The exchange between Hillary Clinton and Barack Obama in the latest Democratic debate, perhaps unwittingly, brought up the core issue that has long vexed Administrative Science: “What makes a good manager?”; and perhaps the underlying question: “What makes a good leader?” Asked to name a weakness, Obama admitted:
“And as I indicated before, my greatest weakness, I think, is when it comes to -- I'll give you a very good example. I ask my staff never to hand me paper until two seconds before I need it, because I will lose it. (Laughter.) You know. The -- you know. And my desk in my office doesn't look good. I've got to have somebody around me who is keeping track of that stuff. And that's not trivial. I need to have good people in place who can make sure that systems run. That's what I've always done. And that's why we've run not only a good campaign but a good U.S. Senate office.”
Hillary Clinton didn’t miss a beat, in capitalizing on Obama’s admission:
“… I think you have to be able to manage and run the bureaucracy. You've got to pick good people certainly but you have to hold them accountable every single day.
We've seen the results of a president who frankly failed at that. You know, he went in to office saying he was going to have the kind of Harvard Business School CEO model, where he'd set the tone, he'd set the goals, and then everybody else would have to implement it. And we saw the failures. We saw the failures along the Gulf Coast with, you know, people who were totally incompetent and insensitive, failing to help our fellow Americans.”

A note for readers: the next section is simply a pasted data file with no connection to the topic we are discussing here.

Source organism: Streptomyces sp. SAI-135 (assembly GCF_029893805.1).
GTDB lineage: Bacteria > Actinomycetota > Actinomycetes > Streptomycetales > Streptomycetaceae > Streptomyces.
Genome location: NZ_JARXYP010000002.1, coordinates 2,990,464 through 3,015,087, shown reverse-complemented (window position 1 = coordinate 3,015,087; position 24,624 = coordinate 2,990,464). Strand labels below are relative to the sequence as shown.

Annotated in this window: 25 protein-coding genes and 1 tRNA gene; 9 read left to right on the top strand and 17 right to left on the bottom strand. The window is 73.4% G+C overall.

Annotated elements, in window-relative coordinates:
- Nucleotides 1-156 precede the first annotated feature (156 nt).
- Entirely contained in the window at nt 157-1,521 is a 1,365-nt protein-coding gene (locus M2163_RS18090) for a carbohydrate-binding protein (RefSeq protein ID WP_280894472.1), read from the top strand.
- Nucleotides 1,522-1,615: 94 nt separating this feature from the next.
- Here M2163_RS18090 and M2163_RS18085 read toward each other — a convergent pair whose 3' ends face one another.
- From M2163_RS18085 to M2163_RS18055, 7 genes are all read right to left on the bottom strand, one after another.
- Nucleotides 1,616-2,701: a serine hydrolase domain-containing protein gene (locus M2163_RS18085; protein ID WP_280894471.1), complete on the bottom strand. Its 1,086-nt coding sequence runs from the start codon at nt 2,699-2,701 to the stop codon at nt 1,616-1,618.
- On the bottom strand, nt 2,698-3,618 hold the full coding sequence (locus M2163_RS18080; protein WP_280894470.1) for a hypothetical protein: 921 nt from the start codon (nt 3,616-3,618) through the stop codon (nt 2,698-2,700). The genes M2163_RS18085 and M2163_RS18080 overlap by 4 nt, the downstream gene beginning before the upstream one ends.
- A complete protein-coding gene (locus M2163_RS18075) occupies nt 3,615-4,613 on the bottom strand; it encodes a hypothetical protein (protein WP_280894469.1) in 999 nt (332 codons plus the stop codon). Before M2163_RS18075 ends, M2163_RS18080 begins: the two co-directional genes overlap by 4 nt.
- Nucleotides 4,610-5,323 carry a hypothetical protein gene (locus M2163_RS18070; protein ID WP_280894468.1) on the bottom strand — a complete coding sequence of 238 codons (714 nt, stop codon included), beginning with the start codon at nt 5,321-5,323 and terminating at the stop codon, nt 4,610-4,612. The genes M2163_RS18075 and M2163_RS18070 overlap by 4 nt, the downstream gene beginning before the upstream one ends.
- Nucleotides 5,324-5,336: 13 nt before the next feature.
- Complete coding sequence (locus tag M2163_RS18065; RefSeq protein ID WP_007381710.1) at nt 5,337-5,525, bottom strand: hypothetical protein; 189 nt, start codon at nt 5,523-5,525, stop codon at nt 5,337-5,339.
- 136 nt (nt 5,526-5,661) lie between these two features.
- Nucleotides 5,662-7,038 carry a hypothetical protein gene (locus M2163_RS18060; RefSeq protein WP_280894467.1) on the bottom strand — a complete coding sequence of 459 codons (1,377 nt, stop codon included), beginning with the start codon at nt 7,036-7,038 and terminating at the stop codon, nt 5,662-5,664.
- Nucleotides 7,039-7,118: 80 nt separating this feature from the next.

It was a clever move on Clinton’s part, but it took liberties with what Obama actually said, and conflated several aspects of management and leadership. Obama talked about losing pieces of paper. Clinton extrapolated to holding people accountable in a bureaucracy. Yet, these are very different things.As Obama alluded to in his rebuttal, George W. Bush has not been accused of failing to keep track of pieces of paper. He has been accused of being unaware of major decisions of his administration, such as when he told author Robert Draper that he didn’t remember why his administration violated its own policy by dismantling the Iraqi Army; or when he was openly - and laughingly - stumped by a student’s question about the lack of legal accountability of military contractors in Iraq - a question proved prescient by subsequent contractor scandals. (Interestingly, in his answer, Bush began to explain how this was his idea of delegation). He’s also been accused of lackadaisical responses to impending crises, such as when he failed to respond to the August, 6, 2001 Presidential Daily Briefing concerning the threat of Osama bin Laden, or when he continued his vacation as the Katrina disaster unfolded.
Theories of management and leadership have focused on everything from power and influence, to organizational structure. Managers must perform a delicate balancing act between micro-managing, at one extreme, and abdicating their responsibility, on the other. My favorite take on the subject comes from a person whose work inspired me to pursue a doctorate in management: sociologist and consultant, Rosabeth Moss Kanter. In her ground-breaking book, Men and Women of the Corporation, she defined power as almost synonymous with empowerment - expanding, rather than constricting, others’ abilities. In her notion of spirals of power and powerlessness, she noted that those who have traditionally been left out of the corridors of decision-making, may sabotage themselves with an overly controlling management style. This cycle is reinforced, of course, by a history of discrimination.
Interestingly, since both Clinton’s and Obama’s candidacies break barriers, they are both in a position to either transcend, or fall into that trap. Some pundits have framed the exchange between them as an example of his naiveté, and her experience. However, I tend to be more swayed by his vision of inspirational leadership, than by her vision of efficient management.